Combining textures, colors and materials in new and unusual ways, Cartier has created a group of high jewels that defy the senses. The collection called, Sixième Sens (sixth sense), uses geometric patterns, contrasting textures and other visual patterns to create seven necklaces and rings that exhibit optical illusions and graphic design themes.
Among the seven pieces in this collection, this optical illusion and geometric device is best defined with the Meride necklace. Onyx, diamonds and rock crystal in a checkerboard pattern presents itself as an endless 3D graphic.
The Pixelage Necklace is described by Cartier as a “stylized play on the feline’s coat,” evoking the famous Cartier Panther, used in its jewels and watches for more than 100 years. Like the name suggests, it also could be conceived as a pixilated image of the iconic cat motif. Polished onyxes evoke the marbling of the fur, while white, yellow and orange diamonds represent the thickness of the pelt, with its golden reflections highlighted by three gold topazes totaling 27.34 carats.
Precious materials remain important to Cartier, as noted by the Phaan ring, which features an 8.20-carat ruby that sits directly above a 4.01 carat rose-cut diamond that intensifies the hue of ruby when light passes through. Triangle-diamonds and cabochon rubies surround the main gems and more diamonds are paved on the shank of the ring.
Meanwhile the Parhelia ring is centered with a 21.51-carat sapphire cabochon surrounded by five semi-circles of radiant diamonds that fan out from each side of the center stone. The width of the ring spans three fingers. A touch of black lacquer creates shadow effects to reinforce the impression of movement in the ring. The extensions represent both the illusionary techniques for the theme of the new collection, and represent the Parisian jewelry house’s Art Deco past. The green, white and blue color palette specifically references the famed Cartier peacock motif. In addition, the ring is transformative as the extensions are detachable and can be worn as brooches.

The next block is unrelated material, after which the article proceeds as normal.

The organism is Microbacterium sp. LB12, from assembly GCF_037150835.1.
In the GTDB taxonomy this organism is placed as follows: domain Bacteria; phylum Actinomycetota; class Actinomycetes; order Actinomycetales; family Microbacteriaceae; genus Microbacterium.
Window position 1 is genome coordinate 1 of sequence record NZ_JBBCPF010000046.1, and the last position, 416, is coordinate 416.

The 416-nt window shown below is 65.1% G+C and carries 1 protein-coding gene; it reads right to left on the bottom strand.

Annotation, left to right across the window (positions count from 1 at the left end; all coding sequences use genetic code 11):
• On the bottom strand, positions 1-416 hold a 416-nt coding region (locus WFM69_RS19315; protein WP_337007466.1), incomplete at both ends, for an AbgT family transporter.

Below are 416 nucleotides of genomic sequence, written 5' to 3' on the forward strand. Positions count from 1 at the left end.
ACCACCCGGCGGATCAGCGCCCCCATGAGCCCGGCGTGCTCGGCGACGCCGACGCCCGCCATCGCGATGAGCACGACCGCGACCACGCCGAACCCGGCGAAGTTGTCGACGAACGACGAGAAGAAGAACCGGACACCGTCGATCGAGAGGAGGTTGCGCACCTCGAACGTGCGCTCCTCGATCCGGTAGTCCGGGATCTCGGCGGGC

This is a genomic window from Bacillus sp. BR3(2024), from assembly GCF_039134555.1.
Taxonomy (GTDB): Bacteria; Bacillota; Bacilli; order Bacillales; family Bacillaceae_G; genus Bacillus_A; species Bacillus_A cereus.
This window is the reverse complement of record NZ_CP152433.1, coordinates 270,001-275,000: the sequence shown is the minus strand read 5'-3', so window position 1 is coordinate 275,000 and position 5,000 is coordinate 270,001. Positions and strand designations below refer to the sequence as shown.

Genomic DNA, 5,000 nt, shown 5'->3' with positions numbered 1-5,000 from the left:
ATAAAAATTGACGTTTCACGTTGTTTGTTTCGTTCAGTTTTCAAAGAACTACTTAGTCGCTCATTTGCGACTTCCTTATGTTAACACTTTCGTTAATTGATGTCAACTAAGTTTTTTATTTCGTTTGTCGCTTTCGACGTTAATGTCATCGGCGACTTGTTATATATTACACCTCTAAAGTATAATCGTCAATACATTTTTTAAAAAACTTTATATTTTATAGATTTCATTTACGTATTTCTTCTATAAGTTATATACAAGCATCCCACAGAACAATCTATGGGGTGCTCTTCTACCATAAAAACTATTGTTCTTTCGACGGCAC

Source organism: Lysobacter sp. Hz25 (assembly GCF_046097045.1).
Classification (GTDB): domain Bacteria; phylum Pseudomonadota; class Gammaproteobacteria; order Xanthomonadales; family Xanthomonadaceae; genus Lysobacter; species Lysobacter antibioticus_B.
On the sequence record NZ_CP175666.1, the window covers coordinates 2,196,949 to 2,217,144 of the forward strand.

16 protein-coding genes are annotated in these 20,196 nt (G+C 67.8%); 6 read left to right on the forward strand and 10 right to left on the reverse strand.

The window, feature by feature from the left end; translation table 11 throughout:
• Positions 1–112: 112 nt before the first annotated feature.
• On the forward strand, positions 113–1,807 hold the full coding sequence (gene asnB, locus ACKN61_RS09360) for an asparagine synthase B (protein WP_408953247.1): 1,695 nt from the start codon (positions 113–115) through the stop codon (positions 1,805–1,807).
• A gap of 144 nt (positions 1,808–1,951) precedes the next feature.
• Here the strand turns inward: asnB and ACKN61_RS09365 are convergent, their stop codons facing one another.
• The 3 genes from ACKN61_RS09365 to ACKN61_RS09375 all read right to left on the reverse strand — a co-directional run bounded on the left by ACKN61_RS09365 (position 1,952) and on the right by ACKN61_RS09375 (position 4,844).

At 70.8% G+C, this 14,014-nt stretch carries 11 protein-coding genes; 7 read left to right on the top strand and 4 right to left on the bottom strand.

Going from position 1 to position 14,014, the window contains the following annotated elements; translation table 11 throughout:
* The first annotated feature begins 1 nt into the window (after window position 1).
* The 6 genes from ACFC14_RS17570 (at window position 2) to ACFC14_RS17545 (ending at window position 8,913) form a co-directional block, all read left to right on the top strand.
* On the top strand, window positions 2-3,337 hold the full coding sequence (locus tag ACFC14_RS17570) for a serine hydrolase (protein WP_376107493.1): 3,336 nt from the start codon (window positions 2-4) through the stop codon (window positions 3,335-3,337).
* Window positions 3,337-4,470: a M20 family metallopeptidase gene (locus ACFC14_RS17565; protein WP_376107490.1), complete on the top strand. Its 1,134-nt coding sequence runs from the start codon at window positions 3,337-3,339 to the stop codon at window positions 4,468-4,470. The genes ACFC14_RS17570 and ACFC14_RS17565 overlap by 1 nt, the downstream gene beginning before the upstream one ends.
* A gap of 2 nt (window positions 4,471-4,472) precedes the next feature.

The one all-diamond piece in the collection is the Coruscant Necklace combining six different shapes (kite, octagonal, emerald, triangle, baguette and brilliant) of D and E colored internally flawless diamonds. Each cut and arrangement in the long necklace are designed to reflect light at a different angle. Three stones standout from the rest: a 3-carat kite, a 1.62-carat octagon, and a 1.54-carat emerald-shaped diamond. The graphic effect of the Art Deco motif extends up the neckline in a repeated motif.
Geometry again plays a strong role with the Sharkara necklace balancing straight lines, curves, squares and spheres. Unlike many of the pieces in the collection, this necklace uses similar pink hues for its expression through the use of tourmalines and colored sapphires.
This similar color technique is on full display with the Alaxoa necklace, using a cascade of emeralds with just a hint of white diamonds.